Simo Hosio, University of Oulu
Jorge Goncalves, Vassilis Kostakos, Jukka Riekki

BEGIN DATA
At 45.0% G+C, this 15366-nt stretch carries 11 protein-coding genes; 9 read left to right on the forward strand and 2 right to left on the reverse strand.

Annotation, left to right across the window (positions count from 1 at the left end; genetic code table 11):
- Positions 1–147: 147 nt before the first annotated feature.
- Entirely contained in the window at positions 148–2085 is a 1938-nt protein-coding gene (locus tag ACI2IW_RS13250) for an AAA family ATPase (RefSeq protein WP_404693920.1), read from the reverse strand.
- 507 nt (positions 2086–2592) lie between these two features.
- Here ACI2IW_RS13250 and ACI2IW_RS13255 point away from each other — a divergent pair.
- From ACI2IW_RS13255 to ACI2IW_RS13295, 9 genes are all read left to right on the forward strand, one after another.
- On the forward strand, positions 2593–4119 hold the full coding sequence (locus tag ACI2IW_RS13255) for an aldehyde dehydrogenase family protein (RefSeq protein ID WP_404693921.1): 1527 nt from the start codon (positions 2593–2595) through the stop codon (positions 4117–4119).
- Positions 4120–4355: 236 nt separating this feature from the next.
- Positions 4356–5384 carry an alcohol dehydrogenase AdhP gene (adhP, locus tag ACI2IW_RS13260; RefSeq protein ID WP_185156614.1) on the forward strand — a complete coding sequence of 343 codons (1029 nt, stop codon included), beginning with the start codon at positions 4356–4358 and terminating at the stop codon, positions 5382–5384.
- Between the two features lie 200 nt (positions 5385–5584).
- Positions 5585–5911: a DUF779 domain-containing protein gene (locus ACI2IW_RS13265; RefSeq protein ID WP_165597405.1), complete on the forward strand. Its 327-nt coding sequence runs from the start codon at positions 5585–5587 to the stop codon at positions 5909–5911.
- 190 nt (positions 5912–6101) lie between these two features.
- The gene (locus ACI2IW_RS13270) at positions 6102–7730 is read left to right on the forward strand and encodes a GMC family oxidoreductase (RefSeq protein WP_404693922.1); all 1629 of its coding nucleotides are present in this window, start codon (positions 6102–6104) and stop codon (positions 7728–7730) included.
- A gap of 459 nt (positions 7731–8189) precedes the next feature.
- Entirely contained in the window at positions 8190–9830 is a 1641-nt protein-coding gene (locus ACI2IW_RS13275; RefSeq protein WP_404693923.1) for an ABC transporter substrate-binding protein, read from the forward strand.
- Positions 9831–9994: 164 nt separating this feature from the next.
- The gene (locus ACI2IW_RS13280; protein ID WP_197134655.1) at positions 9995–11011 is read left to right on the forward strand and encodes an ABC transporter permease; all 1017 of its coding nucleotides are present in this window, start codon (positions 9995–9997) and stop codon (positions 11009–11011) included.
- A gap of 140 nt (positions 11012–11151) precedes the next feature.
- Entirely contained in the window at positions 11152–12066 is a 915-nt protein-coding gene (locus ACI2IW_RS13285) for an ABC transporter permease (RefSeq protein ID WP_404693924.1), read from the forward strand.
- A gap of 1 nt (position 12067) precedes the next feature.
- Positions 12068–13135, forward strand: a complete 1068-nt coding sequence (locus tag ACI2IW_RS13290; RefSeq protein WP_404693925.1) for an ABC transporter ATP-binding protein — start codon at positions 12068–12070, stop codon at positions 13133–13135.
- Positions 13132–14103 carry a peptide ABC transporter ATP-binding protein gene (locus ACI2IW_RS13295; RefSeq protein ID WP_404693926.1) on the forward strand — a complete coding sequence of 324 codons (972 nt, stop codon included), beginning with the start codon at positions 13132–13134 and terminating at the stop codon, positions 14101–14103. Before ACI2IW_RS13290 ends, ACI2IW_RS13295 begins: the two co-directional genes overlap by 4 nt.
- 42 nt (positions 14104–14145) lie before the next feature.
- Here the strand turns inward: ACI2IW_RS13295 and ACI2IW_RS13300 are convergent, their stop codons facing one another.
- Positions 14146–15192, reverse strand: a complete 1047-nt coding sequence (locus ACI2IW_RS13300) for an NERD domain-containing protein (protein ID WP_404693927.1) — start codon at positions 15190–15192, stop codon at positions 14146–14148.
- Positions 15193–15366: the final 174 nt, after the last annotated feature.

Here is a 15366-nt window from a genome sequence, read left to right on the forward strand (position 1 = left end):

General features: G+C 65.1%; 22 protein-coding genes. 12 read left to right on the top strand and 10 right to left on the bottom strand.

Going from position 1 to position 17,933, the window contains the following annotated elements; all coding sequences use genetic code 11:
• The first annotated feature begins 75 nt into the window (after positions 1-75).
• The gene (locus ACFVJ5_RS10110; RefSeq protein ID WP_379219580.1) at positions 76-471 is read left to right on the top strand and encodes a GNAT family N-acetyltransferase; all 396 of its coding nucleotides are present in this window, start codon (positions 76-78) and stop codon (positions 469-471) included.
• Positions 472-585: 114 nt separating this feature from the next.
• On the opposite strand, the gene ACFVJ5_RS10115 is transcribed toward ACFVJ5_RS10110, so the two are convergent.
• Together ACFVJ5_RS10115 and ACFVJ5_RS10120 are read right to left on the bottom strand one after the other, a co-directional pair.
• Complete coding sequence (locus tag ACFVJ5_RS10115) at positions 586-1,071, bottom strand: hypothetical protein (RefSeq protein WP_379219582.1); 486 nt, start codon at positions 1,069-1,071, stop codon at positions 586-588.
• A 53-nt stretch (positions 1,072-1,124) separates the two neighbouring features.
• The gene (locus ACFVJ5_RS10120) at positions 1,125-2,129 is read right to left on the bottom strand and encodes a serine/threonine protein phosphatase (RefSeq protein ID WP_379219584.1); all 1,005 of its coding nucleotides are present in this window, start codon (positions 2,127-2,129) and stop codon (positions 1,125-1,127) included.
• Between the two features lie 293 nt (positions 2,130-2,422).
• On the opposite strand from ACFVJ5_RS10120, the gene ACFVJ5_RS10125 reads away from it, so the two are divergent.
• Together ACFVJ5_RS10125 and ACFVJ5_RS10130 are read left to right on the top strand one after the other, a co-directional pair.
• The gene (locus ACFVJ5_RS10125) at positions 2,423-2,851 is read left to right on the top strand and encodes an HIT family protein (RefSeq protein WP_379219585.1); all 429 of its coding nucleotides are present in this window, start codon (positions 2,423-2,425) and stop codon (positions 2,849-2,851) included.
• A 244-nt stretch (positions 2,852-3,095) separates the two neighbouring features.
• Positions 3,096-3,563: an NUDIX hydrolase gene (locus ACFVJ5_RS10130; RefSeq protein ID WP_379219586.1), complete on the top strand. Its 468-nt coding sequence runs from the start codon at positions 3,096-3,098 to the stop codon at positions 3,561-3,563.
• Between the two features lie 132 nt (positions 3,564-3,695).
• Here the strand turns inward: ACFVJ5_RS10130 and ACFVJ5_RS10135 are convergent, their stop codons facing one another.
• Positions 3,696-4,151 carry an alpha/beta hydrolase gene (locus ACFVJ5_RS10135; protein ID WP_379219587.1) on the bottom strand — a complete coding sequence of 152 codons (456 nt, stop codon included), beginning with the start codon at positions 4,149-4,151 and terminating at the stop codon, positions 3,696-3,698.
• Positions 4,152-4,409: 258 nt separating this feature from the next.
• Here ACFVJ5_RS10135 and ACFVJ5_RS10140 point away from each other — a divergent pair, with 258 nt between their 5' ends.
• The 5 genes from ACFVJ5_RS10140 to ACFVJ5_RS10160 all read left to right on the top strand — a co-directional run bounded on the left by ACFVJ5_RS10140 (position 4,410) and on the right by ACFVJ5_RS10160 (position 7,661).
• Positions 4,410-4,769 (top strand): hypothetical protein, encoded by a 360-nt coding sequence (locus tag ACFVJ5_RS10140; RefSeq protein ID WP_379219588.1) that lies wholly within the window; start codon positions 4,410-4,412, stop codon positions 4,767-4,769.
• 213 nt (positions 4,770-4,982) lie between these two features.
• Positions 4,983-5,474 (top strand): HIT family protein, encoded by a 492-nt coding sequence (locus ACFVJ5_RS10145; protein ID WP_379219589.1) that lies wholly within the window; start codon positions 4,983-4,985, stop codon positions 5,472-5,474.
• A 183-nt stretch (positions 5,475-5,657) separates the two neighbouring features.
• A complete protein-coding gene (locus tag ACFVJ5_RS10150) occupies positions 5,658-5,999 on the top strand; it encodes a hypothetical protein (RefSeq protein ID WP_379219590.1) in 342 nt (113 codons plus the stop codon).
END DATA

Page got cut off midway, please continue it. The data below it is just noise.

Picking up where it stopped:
The civic potential of pervasive computing remains a relatively unexplored agenda. In our vision of communities and cities enriched with pervasive computing, citizens can leverage and appropriate the new technology and interfaces for their own purposes, and at the same time be empowered to be heard through the use of such technology. Here we report on our progress in creating public human interfaces for interacting with cities. We tackle an important societal issue, civic engagement, and present two longitudinal large-scale experiments for evaluating public interactive crowdsourcing technologies that promote civic engagement. The field trials we report involve public displays, together with mobile phones, Internet technologies, and social networking services to essentially crowdsource public opinion about contextually relevant and topical issues.